Takeshi Nishimoto – Lavandula
The ever consistent Sonic Pieces have continued to supplement their impressive catalog this year with some great material. Much of their roster has provided household Modern Classical/Electro Acoustic maestros such as Erik Skodvin, Dustin O’Halloran and Greg Haines and for this reason alone, Sonic Pieces have become one of those labels where you feel compelled to buy every release. This label is built upon quality alongside simple but beautiful packaging.
I must admit that I was pleasantly surprised to see Takeshi Nishimoto as the most addition. This is NOT because Sonic Pieces have lapsed their careful curatorial policy but rather because Nishimoto is a name that some may be unfamiliar with. This extremely talented Japanese guitarist has released but one previous album, ‘Monologue’ out on Buro way back in 2007, some six years prior. Fortunately I am familiar with Nishimoto’s work and own Monologue, an all-time favourite and so his follow up for Sonic Pieces ‘Lavandula’ was an automatic purchase.
As a massive ‘ambient’ music fan, my taste covers the full-spectrum of the genre from the melancholy and beauty of modern classical music, to the droning electro-acoustic soundscapes and onto the more folk/traditional sound. I guess in some respects, Lavandula fits more into this folk/traditional bracket in that the seven compositions place Nishimoto’s incredible guitar playing to the fore. What makes this particular sound appealing is its immediate accessibility despite its naturally relaxing (or ‘ambient’) characteristics. The guitar tells a story, weaves a magical tapestry yet keeps you alert and attentive. For this reason, I guess I am more likely to guitar compositions during daylight – which gives it a special natural warmth. I’ve not heard many records that are as effective as ‘Lavandula’…there are other great records that come to mind such as Danny Paul Grody’s ‘Fountain’ or perhaps Hallock Hill’s ‘The Union’ but there is something unique and unmistakable about Takeshi Nishimoto’s work; whether it being his playing style or the careful use of reverb or restrained use of soundscaping effects. What sets his sophomore album apart from his debut is the subtle use of variety. The brilliant ‘Strassenlaterne’ is a fine example which offers a restrained reversed guitar resting a bed of light noise and electronics. This is continued in the more upbeat ‘6/8’ and in the slow and pensive ‘Apple Tree’ whilst the rest of the album retains the unmistakable magic of his signature sound.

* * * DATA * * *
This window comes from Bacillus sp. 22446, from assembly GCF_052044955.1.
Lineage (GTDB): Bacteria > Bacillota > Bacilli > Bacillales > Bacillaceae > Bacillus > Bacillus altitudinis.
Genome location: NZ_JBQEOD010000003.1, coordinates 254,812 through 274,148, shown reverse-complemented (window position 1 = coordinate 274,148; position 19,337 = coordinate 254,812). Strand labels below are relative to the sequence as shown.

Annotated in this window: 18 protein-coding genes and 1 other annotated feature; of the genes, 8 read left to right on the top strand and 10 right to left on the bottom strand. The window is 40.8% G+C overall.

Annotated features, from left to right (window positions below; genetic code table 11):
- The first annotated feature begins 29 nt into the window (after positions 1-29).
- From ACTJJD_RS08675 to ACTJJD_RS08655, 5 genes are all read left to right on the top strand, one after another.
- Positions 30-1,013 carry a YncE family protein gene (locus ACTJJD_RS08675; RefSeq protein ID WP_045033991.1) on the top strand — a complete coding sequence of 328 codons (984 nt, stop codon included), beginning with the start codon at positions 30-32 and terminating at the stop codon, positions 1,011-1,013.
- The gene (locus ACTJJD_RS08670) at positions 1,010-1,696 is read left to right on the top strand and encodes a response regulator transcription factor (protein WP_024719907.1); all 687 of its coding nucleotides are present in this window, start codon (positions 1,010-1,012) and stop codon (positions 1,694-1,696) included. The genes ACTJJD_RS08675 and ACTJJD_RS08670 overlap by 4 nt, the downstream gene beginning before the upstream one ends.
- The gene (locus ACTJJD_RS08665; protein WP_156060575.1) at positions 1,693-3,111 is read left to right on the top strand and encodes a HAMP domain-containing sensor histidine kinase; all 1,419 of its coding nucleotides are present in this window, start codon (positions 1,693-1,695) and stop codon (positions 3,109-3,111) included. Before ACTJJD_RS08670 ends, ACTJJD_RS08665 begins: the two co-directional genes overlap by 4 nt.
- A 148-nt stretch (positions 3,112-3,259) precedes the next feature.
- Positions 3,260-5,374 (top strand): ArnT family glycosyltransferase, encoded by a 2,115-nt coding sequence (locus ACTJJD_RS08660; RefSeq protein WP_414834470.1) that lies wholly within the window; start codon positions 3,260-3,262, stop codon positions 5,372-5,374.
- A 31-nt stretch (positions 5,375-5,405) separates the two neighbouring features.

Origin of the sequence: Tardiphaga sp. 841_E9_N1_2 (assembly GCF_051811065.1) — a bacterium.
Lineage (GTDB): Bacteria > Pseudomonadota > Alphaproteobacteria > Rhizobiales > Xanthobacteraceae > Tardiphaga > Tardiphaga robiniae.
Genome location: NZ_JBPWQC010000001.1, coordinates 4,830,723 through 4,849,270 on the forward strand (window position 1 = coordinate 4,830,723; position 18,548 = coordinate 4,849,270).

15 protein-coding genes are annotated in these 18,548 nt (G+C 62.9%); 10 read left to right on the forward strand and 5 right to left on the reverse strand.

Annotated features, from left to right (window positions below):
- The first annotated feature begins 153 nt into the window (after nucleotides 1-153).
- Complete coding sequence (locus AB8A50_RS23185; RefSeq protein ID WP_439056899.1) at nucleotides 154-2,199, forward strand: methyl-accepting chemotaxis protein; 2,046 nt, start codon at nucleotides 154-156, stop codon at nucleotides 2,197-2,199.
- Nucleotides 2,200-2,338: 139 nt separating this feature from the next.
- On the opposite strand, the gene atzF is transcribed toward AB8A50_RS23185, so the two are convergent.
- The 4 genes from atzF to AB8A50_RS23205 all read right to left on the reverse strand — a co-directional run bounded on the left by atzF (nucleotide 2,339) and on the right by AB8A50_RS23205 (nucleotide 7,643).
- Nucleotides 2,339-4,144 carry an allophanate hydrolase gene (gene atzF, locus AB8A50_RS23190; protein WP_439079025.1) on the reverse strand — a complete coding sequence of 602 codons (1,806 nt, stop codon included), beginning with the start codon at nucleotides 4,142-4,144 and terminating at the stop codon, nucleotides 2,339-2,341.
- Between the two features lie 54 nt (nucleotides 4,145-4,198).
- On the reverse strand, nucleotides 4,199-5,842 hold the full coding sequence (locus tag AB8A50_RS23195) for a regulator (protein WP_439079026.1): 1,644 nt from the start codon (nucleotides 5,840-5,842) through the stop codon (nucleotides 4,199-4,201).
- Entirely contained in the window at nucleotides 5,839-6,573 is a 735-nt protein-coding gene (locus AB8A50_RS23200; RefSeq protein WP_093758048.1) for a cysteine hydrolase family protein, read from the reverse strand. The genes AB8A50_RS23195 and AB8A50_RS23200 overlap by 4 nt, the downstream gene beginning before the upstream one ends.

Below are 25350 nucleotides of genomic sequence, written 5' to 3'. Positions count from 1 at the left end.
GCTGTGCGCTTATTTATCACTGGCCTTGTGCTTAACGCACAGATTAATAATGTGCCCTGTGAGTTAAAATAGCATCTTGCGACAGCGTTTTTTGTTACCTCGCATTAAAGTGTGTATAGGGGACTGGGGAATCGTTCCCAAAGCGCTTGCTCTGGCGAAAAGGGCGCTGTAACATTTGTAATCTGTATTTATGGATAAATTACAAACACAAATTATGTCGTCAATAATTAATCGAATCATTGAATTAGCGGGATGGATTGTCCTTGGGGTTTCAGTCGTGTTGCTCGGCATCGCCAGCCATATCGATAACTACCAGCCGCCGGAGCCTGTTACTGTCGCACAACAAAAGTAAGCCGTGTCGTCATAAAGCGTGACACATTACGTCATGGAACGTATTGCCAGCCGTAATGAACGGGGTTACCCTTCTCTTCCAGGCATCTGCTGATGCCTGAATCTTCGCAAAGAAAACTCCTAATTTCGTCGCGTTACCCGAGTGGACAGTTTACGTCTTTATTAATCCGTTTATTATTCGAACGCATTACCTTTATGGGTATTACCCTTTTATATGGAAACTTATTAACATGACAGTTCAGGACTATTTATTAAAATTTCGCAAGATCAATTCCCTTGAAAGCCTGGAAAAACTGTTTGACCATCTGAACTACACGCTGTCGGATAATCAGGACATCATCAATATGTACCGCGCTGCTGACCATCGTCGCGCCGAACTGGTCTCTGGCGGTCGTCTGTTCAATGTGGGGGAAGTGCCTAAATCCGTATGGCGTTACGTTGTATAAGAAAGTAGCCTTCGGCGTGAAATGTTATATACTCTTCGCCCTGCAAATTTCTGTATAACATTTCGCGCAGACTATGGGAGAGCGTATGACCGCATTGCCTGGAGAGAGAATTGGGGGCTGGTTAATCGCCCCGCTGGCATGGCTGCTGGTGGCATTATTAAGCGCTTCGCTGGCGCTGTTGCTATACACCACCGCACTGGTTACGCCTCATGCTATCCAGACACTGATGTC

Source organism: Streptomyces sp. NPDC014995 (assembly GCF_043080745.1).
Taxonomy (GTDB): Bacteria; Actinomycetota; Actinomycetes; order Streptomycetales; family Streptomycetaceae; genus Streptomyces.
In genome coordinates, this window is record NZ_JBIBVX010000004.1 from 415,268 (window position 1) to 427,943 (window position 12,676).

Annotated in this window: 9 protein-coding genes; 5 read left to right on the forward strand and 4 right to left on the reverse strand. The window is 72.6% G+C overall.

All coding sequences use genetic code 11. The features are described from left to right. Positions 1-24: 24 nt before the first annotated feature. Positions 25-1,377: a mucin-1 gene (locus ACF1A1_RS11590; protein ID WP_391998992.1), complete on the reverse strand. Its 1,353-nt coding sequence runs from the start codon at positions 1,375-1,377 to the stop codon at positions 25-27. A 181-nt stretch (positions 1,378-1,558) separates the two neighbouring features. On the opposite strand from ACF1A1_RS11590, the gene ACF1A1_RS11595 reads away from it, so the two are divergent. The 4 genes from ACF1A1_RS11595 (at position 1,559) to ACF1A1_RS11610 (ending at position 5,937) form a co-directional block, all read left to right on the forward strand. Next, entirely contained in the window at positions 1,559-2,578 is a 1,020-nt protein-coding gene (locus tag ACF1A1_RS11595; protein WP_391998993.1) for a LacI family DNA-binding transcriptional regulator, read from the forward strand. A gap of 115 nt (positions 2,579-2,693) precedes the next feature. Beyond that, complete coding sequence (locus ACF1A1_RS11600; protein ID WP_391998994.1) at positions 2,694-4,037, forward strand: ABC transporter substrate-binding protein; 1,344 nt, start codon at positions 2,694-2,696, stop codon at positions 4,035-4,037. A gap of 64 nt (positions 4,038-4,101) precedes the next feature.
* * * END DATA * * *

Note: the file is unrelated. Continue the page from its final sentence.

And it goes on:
All in all, if you’ve not heard of Takeshi Nishimoto before – do yourself a favour and hit play above. You’ll make your decision as to whether to buy based purely on that. Once you have done so click the image above or HERE